5 Ways To Make Sure People Listen When You Talk

Consider The Audience

Consider The Audience

If you're speaking at some sort of formal event, you had better leave the casual jokes at home. Likewise, if you're speaking to people who aren't expecting you to be a world leader, then it's best not to approach the situation like you're about to address the United Nations.

Think about the point you're trying to get across and the concerns of the people you're trying to convey the message to. But be yourself. You don't want it to sound contrived. Just be considerate.

Use Your Voice

Use Your Voice

That's a given, right?

What we really mean here is that you should use you voice to its potential. Use it so you sound convincing and like you believe in what you're saying. Don't try and get it all out straight away. Yeah, you probably have a list of points, either in your head or on paper, which you are going to try and get through. But when we're conscious of this, we often rattle them off too quickly without delivering them as effectively as we might if we took our time.

Slow down, allow yourself to breathe, and control the pace and pitch of your speech. This is a race not won quickly.



Be Confident

Be Confident

Whether you're telling the truth or not, the fact is that if you come across all shy and timid, your audience won't believe you like they would if you were more confident. This is a very simple concept but one that often needs a bit of consideration ...simply because sometimes, people get nervous.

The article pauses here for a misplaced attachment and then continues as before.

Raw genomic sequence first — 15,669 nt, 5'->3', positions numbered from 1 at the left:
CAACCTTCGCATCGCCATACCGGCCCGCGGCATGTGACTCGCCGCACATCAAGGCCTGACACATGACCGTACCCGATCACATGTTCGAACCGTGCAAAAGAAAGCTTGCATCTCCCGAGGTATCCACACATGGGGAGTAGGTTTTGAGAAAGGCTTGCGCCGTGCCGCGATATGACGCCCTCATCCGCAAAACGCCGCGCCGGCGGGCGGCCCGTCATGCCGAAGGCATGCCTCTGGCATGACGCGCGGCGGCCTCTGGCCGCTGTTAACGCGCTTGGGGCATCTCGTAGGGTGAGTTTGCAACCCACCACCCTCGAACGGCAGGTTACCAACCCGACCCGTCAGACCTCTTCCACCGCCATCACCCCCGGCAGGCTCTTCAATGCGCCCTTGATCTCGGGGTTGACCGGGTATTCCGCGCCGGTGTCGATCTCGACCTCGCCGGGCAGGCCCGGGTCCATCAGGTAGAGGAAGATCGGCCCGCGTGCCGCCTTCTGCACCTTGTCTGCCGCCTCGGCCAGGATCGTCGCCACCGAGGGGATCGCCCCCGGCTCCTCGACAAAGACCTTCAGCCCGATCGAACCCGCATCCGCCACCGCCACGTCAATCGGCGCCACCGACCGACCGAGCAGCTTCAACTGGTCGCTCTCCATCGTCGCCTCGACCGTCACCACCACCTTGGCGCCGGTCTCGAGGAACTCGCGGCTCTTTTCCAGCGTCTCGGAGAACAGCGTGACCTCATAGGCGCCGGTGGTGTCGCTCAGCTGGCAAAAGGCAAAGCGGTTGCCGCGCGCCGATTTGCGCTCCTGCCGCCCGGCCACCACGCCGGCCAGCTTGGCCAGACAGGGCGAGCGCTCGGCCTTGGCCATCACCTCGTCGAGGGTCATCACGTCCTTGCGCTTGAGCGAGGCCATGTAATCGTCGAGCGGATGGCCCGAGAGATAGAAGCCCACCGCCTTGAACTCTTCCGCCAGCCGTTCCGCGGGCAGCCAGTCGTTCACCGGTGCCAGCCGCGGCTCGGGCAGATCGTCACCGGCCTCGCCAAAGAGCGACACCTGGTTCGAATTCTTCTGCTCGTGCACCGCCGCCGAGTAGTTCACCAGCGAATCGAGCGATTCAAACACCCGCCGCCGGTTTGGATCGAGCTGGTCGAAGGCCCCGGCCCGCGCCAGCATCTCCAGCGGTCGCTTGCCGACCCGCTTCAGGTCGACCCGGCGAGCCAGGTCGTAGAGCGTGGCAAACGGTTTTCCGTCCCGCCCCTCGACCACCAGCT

Be confident. Or simply fake confidence until you have it.

Stand Tall

Stand Tall

Or, you know, sit tall....

This carries on from the confidence thing. In large part, your audience will unconsciously learn how they'll respond to your words by your body language. So again, standing tall or sitting up straight will give them the sense that your words should be taken as authoritative.



Make Eye Contact

Make Eye Contact

If you're addressing a whole bunch of people, it might be a harder job than if you're talking one-on-one, simply because there are so many eyes to make contact with. In this situation, all you need to do is keep that chin up and don't stare in the one spot the whole time. Casually scan around the audience from time to time, as you speak. This will make you appear relaxed and in control, giving the audience the sense you know what you're talking about.

On the other hand, if you're addressing a smaller group, or perhaps even only one person, make direct eye contact, but not so much that it might be taken as intimidating. There's a fine line but really, all you need to concern yourself with is your instinct as to whether your audience trusts you. If they do, then they are definitely listening.